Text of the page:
By Jim Schutze
By Rachel Watts
By Lauren Drewes Daniels
By Anna Merlan
By Lee Escobedo
By Eric Nicholson
Asbestos I can recall
I'm very impressed with the reporting in your Fred Baron article ["Toxic justice," August 13]. It is a pleasure to read an article that uses no-nonsense words to tell it like it is. The amount of effort put into the article comes through loud and clear as well.
Great work. And courageous.
I worked as a lawyer at Baron & Budd from 1985 through 1991. During that time I defended scores of plaintiffs' depositions in asbestos cases around the country. Not once--ever--was I instructed, prodded, or encouraged in any way to have a client lie about product identification, nor was I aware that paralegals were being pressured in this manner. There was certainly no hint of any firm-wide, institutionalized practice of fabricating evidence.
It is not surprising that the asbestos companies, having concealed the hazards of their products for decades in the name of profit and thereby killing tens of thousands of workers, would like to turn the spotlight away from their own actions. What is telling to me is that the one lawyer who criticized the firm in the story refused to let you identify her. And what is most telling, of course, is that the clients themselves say their testimony was their own.
One subcurrent to your Baron & Budd article was that the firm was originally inspired with a certain zeal for justice. While I am, certainly, not competent to address the fine legal distinction between appropriate counsel of a client's testimony and inappropriate coaching, I did want to address the continuing involvement of the firm and partner Russell Budd in our ministry to provide decent, safe, and affordable home ownership to hard-working families in need.
As a firm, Baron & Budd has been a consistent financial partner in the annual Dallas Bar Association Habitat home. The Bar Association is one of our longest-standing sponsors and volunteer groups. Beyond that, Russell Budd and his family have been extremely generous with their time, talents, and financial support. Certainly, he continues in his zeal to better the lives of those striving to provide their family with a decent, safe home. Incidentally, this letter was completely unsolicited and is written simply to provide an additional viewpoint.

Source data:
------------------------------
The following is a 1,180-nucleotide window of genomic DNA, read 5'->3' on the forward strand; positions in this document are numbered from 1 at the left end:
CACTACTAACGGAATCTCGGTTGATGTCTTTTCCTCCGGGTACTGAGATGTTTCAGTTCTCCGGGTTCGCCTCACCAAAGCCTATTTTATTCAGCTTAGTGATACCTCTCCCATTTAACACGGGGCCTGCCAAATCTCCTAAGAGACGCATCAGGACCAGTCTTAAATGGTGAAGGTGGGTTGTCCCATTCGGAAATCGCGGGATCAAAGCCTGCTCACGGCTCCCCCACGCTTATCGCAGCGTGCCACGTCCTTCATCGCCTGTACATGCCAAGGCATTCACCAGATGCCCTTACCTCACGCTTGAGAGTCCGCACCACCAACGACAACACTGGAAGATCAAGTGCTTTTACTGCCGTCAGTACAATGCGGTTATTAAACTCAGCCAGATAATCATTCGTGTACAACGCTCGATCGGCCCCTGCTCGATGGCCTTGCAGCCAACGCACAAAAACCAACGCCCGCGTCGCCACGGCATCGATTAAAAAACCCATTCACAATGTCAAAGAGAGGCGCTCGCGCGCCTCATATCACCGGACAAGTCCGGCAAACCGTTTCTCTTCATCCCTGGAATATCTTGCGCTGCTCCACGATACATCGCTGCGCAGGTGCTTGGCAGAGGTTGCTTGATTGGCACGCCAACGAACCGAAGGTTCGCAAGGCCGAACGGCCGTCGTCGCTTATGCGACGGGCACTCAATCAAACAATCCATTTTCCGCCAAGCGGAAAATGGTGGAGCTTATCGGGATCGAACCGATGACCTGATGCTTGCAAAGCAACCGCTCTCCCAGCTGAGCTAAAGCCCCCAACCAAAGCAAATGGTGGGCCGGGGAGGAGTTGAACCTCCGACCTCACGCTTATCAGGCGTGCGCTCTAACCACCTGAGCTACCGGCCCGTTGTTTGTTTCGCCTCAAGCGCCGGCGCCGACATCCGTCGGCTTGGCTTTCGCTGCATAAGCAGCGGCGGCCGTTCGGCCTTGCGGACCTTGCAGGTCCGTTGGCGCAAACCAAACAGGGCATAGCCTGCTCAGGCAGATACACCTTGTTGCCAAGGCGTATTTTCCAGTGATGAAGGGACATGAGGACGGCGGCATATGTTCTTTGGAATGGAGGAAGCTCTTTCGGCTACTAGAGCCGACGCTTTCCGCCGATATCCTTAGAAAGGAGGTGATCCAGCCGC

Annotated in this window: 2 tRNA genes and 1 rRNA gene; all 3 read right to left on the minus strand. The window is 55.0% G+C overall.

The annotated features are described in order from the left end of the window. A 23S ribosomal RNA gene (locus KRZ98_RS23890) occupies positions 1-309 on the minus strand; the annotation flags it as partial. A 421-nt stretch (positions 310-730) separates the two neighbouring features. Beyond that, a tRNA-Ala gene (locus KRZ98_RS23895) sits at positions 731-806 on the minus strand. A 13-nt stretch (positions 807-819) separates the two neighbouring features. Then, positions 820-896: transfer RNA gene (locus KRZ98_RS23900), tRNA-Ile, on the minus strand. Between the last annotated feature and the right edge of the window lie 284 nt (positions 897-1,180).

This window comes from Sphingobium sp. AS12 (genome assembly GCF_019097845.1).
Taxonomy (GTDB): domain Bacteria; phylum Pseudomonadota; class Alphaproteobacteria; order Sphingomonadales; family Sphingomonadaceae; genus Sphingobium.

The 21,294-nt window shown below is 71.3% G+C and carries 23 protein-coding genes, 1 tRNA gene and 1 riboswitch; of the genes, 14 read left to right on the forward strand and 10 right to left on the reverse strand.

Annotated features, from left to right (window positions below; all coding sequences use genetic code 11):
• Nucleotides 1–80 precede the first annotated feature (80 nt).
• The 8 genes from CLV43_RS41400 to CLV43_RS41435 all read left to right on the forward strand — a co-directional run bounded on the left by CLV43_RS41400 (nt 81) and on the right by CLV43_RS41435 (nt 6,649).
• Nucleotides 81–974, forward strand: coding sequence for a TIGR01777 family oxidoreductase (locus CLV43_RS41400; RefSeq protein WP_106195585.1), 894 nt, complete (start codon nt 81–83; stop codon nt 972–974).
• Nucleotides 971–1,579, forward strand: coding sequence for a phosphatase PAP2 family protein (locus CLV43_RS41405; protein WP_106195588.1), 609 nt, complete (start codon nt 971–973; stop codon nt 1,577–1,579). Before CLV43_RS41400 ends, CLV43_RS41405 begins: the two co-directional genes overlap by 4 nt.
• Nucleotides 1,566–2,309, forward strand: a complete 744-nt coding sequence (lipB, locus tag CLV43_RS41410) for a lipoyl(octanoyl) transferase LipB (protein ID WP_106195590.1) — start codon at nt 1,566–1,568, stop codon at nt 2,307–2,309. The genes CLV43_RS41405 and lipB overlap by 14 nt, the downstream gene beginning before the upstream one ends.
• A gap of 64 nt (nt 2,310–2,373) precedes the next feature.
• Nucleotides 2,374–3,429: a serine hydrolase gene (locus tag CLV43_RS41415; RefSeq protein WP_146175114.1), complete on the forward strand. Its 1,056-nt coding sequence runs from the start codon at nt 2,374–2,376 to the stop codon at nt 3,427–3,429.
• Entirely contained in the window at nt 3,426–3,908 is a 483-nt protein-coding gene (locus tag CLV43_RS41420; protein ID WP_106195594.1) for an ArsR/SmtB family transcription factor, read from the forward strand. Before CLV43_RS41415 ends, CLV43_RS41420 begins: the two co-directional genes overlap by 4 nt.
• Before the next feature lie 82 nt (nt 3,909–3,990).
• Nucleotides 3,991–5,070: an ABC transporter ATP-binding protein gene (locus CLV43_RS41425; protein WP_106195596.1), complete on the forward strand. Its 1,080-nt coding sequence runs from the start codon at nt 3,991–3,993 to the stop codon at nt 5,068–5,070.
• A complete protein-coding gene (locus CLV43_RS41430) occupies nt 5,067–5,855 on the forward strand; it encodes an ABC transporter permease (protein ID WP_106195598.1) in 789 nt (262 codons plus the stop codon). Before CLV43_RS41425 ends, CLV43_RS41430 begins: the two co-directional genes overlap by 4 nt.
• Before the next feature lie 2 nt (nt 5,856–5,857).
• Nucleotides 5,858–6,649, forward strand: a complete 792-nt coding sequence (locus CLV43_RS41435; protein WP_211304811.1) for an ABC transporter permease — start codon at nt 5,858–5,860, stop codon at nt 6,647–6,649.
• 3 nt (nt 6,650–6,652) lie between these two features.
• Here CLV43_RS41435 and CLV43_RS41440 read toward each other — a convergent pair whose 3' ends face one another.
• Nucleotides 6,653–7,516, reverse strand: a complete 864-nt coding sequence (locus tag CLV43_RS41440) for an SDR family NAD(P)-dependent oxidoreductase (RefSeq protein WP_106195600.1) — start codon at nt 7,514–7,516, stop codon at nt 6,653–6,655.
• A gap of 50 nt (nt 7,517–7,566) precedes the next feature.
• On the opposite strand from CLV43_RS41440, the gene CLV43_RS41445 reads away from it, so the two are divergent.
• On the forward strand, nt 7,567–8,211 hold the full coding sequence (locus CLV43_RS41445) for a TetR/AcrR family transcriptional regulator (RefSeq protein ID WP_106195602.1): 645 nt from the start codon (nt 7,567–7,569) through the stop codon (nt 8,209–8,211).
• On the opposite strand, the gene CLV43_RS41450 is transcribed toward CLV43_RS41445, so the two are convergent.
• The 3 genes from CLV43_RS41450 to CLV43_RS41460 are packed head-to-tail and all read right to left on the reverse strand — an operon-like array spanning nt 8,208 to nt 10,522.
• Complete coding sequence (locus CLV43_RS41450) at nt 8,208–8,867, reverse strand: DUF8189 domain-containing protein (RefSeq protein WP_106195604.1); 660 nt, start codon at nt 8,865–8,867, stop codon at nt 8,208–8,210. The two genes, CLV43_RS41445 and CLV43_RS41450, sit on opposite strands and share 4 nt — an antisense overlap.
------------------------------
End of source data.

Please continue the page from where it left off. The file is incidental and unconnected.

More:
Thank you for your continuing dedication to investigative reporting.
Dallas Area Habitat for Humanity
About Richard C. Evans and Se-Gwen Tyler: Your story on the clashes of the two in the upcoming race exemplifies no class at all ["He said, she said," August 20]. I find only statements of the various exploits of Richard Evans--[alleged] crotch-grabbing and price-switching--but nothing about the other candidate. May I ask, will crotch-feeling or price-switching be a part of the job description? I see no lives lost here, I see no money being misappropriated, only petty nonsense that a cheap column writer writes to get read. Somehow, all of the funny innuendos you write to sway people's convictions limit you. Why not accentuate the positive and discontinue the concept of Dallas degrading the abilities of black people?
Re: Robert Wilonsky's piece on Galloway/Dave Smith ["Paper cut," August 6]: Way to nail those low-rent, bean-countin', initiative-stifling, mediocrity-wallowing corporate-droning wannabes. And the kind words regarding Frank Luksa made good icing on a great cake.
For whatever it is worth--your Observer coverage [of the Trinity River plan] is being watched carefully in Columbus, Ohio--and discussed at every opportunity during our city council encounters. We have a similar problem here, and the people are being ignored.
Wish we could get some national press! Don't give up--keep the issue before the people.
Gina Arnold has some gall! I wish she had more sense. I can't fathom why Sarah McLachlan or any of the other Lilith Fair talent ["Fair game," July 30] should be vilified for the success of their festival tour. I applaud them. Many of the artists relay tales of how promoters once refused to bill two female acts together in concert. OK, so they had a chance at the Michigan Womyn's Festival, but I see one major problem with that. It was in Michigan.
Thanks to the Lilith Fair, fans in Dallas and cities around the country can enjoy a number of their fem favorites' live performances--all for the the price of just one ticket. To me that's a clear advantage for fans.
Arnold takes exception to some of the merchandising at the shows. So what? If you don't like the T-shirt, McLachlan jewelry, tie-dye underwear, or whatever, don't buy it. End of argument.
Financial profit isn't the only sign of success for the Lilith Fair, but it's nothing participants should be ashamed of!
At the top of Arnold's attack on the Lilith Fair, she chastises Jewel for walking out of a Joni Mitchell performance. Then, only a few paragraphs later, Arnold herself characterizes a tested talent like Bonnie Raitt as a "token fogey." Perhaps Raitt in Arnold's mind has also committed the "sin" of success.
All I can say is--you go girls. And for Arnold, get used to it.
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